|Stylistic origins:||Musique concrete, Fluxus movement, Performance art, Electronic art music, Noise music|
|Cultural origins:||Early 1970s, London, Sheffield, United Kingdom, San Francisco, Chicago|
|Typical instruments:||Synthesizer – Drum machine – Tape loops – Drums – Guitar – Found objects – Modified electronics (in latter incarnations were added Sequencer – Keyboard – Sampler)|
|Derivative forms:||Techno music – IDM – Trance – Synth pop – Futurepop – Glitch|
|EBM – Noise – Neofolk|
|Notable artists – List of noise musicians – List of subgenres|
Some statements may be disputed or dubious.
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Industrial music is a loose term for a number of different styles of electronic and experimental music. First used in the mid 1970s to describe the then-unique sound of Industrial Records artists, a wide variety of artists and labels have since come to be represented under the "industrial music" umbrella. Depending on who you ask, this definition may include European Avant-garde performance artists Throbbing Gristle, Einstürzende Neubauten and Test Dept., American rock bands Ministry and Nine Inch Nails, Canadian electronic acts Skinny Puppy and Front Line Assembly, or writer William S. Burroughs.
The term was meant by its creators to evoke the idea of music created for a new generation of people, previous music being more agricultural. Specifically, it referred to the streamlined process by which the music was being made, although many people later interpreted the word as a poetic reference to an "industrial" aesthetic, recalling factories and inhuman machinery. On this topic, Peter Christopherson of Industrial Records once remarked, "the original idea of Industrial Records was to reject what the growing industry was telling you at the time what music was supposed to be."
Table of contents
Luigi Russolo's 1913 work The Art of Noises is often cited as the first example of the industrial philosophy in modern music. After Russolo's musica futurista came Pierre Schaeffer and musique concrète, and this gave rise to early industrial music, which was made by manipulating cut sections of recording tape, and adding very early sound output from analog electronics devices.
Industrial Music was originally coined by Monte Cazazza as the strapline for the record label Industrial Records (founded by British art-provocateurs Throbbing Gristle, the musical offshoot of performance art group COUM Transmissions), but soon evolved through the artistic endeavors of projects like Psychic TV or Skinny Puppy. The original Industrial Records artists have very little musical connection with most modern industrial music.
Although it was contemporary to punk rock in the mid-to-late 1970s (such as the Sex Pistols), industrial music was harder hitting, conceptual, thought-provoking and seen as more "difficult" (being at its root an experimental genre, not rock-based music). Whilst punk's revolution was to boil rock music down to three chords on a guitar, industrial's rebellion against the music industry refused the need to know how to play any chords at all. Early industrial performances would often involve taboo-breaking, provocative elements, such as self-mutilation, pornography, sado-masochistic elements and totalitarian symbolism.
The first wave of this music appeared in 1977 with Throbbing Gristle and NON, and often featured tape editing, stark percussion, and loops distorted to the point where they had degraded to harsh noise. Vocals were sporadic, and were as likely to be bubblegum pop as they were to be abrasive polemics.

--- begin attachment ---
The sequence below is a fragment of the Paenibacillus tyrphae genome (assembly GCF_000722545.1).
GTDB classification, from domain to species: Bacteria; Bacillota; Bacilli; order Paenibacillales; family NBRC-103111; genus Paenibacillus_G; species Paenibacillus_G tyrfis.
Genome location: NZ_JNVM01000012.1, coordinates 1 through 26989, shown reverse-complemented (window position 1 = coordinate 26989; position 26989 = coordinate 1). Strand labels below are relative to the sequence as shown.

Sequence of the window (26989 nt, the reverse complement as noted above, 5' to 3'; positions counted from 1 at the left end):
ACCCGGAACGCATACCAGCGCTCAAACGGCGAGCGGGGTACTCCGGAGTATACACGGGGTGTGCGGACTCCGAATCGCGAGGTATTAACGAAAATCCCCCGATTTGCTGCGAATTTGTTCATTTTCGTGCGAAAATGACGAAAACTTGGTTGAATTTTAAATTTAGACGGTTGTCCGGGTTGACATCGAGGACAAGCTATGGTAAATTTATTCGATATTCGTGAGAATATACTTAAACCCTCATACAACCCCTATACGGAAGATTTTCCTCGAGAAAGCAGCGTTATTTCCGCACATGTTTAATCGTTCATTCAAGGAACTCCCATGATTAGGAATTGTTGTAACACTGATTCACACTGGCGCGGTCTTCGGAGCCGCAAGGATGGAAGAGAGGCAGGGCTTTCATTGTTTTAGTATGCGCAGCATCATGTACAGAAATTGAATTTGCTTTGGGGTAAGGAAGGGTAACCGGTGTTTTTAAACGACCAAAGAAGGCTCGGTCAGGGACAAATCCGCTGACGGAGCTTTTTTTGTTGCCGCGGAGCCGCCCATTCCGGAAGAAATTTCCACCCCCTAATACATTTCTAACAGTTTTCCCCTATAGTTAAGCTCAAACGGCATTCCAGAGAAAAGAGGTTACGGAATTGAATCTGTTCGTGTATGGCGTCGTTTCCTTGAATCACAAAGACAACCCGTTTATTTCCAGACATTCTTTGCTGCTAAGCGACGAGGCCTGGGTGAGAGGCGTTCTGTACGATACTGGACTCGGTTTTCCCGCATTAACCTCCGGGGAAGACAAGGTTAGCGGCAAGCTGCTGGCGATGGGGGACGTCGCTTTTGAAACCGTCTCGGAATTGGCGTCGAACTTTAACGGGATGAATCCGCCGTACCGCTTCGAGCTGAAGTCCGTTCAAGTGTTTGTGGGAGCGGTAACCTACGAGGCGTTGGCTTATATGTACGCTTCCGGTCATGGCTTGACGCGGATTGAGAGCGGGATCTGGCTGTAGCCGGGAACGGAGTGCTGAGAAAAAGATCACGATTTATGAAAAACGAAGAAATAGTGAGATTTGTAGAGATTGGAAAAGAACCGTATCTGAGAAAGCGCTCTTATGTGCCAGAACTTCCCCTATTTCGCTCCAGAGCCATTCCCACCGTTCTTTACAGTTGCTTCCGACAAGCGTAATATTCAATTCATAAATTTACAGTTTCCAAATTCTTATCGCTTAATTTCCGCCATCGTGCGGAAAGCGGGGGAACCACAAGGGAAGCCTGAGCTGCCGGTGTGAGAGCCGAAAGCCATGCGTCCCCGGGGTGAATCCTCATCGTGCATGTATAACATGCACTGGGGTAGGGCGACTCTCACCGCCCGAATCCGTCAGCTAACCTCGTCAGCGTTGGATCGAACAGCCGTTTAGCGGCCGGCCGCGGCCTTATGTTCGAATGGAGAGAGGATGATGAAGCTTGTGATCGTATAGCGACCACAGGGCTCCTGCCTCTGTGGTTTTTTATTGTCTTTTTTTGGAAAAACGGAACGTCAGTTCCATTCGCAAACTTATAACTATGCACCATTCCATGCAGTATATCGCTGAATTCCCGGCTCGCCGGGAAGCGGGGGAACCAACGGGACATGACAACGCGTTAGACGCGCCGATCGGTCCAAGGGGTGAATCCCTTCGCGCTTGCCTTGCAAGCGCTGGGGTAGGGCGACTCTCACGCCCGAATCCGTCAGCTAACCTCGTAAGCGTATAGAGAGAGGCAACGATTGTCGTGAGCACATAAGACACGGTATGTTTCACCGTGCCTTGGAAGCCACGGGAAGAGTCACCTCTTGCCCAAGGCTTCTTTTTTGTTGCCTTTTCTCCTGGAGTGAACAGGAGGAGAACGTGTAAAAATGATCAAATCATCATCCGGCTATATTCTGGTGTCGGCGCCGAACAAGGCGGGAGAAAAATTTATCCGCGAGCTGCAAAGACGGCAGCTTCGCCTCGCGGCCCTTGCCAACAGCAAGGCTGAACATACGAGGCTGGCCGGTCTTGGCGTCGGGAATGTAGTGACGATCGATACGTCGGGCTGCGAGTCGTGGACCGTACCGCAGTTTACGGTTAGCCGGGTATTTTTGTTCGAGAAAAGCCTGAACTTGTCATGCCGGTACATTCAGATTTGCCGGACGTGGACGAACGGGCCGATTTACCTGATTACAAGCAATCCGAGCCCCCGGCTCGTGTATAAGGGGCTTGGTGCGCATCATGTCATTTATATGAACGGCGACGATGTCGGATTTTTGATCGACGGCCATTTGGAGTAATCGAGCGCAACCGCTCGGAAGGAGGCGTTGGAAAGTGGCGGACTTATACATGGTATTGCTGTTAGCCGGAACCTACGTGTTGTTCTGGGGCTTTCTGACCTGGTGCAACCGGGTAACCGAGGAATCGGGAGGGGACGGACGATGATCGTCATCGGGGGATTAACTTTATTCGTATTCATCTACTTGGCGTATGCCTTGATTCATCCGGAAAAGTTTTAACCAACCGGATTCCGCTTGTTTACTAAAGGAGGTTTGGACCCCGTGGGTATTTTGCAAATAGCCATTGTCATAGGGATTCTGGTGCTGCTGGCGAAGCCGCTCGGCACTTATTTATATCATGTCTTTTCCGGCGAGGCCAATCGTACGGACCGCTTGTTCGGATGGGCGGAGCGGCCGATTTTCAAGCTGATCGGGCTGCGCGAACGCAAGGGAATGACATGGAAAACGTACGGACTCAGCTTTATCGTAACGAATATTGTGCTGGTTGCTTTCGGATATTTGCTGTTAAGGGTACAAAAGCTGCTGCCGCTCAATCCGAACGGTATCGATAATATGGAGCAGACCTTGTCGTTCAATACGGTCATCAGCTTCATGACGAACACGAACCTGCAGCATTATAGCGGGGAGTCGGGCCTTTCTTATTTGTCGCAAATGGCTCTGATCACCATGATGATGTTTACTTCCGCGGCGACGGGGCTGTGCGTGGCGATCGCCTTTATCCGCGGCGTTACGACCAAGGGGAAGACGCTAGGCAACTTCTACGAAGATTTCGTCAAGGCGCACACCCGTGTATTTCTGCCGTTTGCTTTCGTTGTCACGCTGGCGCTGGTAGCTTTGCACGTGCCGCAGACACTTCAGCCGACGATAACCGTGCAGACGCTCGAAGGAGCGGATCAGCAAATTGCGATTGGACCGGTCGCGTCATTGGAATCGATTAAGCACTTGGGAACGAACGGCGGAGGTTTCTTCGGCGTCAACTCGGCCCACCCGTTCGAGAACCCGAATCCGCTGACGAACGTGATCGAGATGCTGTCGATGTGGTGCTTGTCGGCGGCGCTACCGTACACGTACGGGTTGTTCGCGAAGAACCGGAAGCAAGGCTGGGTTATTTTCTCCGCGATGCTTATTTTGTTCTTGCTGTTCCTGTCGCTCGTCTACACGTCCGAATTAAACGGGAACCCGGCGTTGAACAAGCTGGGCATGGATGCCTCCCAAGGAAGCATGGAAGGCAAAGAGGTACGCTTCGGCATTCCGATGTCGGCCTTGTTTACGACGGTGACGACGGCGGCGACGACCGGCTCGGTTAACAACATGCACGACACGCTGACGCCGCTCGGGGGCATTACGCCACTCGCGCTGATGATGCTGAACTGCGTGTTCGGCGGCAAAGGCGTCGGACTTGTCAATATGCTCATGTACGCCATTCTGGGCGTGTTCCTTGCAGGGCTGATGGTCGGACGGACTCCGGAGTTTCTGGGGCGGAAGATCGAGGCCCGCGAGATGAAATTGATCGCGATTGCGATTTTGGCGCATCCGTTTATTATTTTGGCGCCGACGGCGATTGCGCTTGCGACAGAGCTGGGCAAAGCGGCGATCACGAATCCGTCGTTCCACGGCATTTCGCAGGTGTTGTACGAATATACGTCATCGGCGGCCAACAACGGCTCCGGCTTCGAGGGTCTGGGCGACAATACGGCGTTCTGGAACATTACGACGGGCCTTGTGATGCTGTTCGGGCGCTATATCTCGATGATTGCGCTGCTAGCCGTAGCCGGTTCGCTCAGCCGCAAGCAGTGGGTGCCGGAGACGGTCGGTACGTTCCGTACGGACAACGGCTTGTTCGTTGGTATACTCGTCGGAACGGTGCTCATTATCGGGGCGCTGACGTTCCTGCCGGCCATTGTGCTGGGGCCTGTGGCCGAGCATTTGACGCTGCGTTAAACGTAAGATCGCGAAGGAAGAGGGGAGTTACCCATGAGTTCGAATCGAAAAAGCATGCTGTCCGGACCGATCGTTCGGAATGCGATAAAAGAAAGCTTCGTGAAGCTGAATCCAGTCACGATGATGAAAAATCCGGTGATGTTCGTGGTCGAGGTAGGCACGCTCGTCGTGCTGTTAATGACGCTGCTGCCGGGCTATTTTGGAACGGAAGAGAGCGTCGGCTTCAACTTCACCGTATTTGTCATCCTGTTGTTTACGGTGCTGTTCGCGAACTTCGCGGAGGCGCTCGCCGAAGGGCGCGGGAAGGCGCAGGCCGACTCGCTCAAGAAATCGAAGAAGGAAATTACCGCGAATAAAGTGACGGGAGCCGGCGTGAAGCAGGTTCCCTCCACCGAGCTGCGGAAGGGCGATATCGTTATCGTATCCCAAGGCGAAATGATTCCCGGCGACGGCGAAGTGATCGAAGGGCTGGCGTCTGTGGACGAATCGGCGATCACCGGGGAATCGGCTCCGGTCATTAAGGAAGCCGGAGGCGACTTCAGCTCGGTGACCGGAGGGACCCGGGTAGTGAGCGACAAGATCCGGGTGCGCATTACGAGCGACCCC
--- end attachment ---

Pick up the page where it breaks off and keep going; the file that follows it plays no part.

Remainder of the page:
Bands like Cabaret Voltaire, Clock DVA, Factrix and SPK soon followed. Blending electronic synthesisers, guitars and early samplers, these bands created an aggressive and abrasive music fusing elements of rock with experimental electronic music. Like their punk cousins, they enjoyed the use of shock-tactics including explicit lyrical content, graphic art and Fascist imagery. Industrial Records enjoyed a fair amount of controversy after using an image of a gas chamber as its logo.
Across the Atlantic, similar experiments were taking place. In San Francisco, shock/performance artist Monte Cazazza (often collaborating with Factrix and Survival Research Labs/SRL) began working with harsh atonal noise. Boyd Rice (aka NON) released several more albums of noise music, with guitar drones and tape loops creating a cacophony of repetitive sounds. In Germany, Einstürzende Neubauten were performing daring acts, mixing metal percussion, guitars and unconventional "instruments" (such as jackhammers) in elaborate stage performances that often damaged the venues they were playing.
New Wave and electronic body music
In the early 1980s, advances in sampling technology and the popularity of synthesised new wave music bought some industrial musicians greater exposure. As much as some New Wave bands were informed by the experiments of the industrial bands, the original industrial groups also began to refine their sound. Cabaret Voltaire and Throbbing Gristle experimented with dance beats, and the Cab's (as they were known by fans) album The Crackdown was released on Virgin Records to some success.
These dancefloor-friendly releases began to have a far-reaching influence, and acts such as Front 242 began to refine the industrial sound to a synth-oriented structure, with great success. By 1983, Front 242 had become Belgium's most popular band, although they had released only one album. They released a second album later that year, and introduced the term electronic body music (commonly referred to as EBM or body music) to describe themselves, as industrial music was still considered by many to refer to the artists on the Industrial Records roster.